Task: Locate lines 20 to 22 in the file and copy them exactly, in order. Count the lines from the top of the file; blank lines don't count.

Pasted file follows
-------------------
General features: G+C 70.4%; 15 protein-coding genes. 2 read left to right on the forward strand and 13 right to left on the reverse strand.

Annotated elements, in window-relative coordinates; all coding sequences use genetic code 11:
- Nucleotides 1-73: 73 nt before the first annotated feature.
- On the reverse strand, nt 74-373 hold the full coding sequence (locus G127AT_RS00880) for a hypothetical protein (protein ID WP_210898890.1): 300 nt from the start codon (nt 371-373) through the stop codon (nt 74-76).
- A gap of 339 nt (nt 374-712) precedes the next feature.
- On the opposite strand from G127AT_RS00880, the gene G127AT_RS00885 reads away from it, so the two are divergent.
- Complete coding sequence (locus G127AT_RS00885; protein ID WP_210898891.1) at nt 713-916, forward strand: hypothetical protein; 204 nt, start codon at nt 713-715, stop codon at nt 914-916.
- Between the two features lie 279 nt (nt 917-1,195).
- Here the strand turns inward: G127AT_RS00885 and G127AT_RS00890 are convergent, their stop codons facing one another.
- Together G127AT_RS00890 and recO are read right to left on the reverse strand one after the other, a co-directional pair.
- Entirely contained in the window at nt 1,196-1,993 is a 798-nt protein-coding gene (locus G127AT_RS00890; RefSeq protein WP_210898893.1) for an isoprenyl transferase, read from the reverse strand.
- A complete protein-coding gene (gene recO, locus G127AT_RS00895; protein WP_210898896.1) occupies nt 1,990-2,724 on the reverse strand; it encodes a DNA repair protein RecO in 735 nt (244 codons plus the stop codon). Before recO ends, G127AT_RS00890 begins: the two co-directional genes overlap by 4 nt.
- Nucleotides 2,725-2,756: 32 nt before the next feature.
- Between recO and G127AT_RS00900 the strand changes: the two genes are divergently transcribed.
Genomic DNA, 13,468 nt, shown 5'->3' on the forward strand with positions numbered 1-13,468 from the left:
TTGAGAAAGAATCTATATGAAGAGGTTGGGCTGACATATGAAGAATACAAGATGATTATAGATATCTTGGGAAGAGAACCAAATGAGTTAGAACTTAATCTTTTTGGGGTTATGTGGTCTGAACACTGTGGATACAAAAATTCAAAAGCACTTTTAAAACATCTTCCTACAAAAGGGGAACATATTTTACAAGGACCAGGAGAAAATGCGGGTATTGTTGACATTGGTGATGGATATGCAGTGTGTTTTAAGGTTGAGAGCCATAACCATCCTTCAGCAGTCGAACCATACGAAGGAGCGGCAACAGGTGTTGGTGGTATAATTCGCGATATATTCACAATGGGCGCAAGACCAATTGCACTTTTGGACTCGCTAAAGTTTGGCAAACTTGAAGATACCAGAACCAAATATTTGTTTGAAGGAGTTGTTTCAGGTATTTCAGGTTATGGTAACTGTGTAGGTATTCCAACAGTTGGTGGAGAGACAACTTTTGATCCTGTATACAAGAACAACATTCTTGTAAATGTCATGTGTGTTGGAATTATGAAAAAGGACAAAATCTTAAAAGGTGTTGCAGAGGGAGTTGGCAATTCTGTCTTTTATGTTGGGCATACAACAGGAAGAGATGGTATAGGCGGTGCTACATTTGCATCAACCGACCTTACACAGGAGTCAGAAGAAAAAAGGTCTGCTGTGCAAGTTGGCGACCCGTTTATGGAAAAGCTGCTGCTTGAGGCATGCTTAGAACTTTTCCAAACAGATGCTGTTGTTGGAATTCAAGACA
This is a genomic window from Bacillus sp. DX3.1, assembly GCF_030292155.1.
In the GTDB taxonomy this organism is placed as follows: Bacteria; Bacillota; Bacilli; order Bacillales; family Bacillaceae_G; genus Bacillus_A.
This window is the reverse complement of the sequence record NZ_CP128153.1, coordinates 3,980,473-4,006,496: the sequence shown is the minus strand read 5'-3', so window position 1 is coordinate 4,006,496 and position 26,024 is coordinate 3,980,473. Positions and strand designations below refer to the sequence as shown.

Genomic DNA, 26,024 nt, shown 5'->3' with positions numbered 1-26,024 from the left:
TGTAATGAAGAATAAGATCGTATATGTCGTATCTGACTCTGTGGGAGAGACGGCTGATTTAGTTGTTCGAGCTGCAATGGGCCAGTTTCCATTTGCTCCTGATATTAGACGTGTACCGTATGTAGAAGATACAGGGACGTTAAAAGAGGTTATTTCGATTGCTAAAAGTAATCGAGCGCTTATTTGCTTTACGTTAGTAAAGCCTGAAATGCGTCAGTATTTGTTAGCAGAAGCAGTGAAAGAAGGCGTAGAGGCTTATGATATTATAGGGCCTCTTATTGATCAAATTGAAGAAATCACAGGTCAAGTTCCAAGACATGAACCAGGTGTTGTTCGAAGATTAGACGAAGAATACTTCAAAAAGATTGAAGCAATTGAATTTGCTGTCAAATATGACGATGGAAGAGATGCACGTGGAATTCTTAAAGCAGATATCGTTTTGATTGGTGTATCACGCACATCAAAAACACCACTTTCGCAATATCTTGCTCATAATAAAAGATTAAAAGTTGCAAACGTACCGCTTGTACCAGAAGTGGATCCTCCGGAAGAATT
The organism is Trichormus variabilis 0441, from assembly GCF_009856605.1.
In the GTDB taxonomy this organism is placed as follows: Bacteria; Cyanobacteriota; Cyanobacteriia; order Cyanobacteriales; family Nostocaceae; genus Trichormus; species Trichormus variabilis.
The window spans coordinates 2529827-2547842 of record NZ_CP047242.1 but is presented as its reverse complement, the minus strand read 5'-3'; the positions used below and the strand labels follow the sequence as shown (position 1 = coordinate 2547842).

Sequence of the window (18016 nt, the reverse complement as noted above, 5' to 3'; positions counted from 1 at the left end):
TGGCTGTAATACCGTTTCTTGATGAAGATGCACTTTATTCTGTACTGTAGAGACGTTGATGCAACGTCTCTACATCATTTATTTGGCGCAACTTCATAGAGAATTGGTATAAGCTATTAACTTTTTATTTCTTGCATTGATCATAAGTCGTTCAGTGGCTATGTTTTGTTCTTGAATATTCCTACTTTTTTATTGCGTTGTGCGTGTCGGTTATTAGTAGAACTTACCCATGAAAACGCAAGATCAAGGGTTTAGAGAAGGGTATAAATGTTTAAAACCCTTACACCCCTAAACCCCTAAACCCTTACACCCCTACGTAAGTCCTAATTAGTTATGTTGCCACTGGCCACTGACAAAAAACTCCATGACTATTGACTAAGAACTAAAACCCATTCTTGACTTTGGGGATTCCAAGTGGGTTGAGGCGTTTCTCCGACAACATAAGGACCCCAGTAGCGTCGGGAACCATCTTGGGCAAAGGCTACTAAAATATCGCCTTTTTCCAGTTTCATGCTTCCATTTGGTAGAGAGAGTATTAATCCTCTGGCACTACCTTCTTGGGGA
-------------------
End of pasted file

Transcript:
Genomic DNA, 26,024 nt, shown 5'->3' with positions numbered 1-26,024 from the left:
TGTAATGAAGAATAAGATCGTATATGTCGTATCTGACTCTGTGGGAGAGACGGCTGATTTAGTTGTTCGAGCTGCAATGGGCCAGTTTCCATTTGCTCCTGATATTAGACGTGTACCGTATGTAGAAGATACAGGGACGTTAAAAGAGGTTATTTCGATTGCTAAAAGTAATCGAGCGCTTATTTGCTTTACGTTAGTAAAGCCTGAAATGCGTCAGTATTTGTTAGCAGAAGCAGTGAAAGAAGGCGTAGAGGCTTATGATATTATAGGGCCTCTTATTGATCAAATTGAAGAAATCACAGGTCAAGTTCCAAGACATGAACCAGGTGTTGTTCGAAGATTAGACGAAGAATACTTCAAAAAGATTGAAGCAATTGAATTTGCTGTCAAATATGACGATGGAAGAGATGCACGTGGAATTCTTAAAGCAGATATCGTTTTGATTGGTGTATCACGCACATCAAAAACACCACTTTCGCAATATCTTGCTCATAATAAAAGATTAAAAGTTGCAAACGTACCGCTTGTACCAGAAGTGGATCCTCCGGAAGAATT
The organism is Trichormus variabilis 0441, from assembly GCF_009856605.1.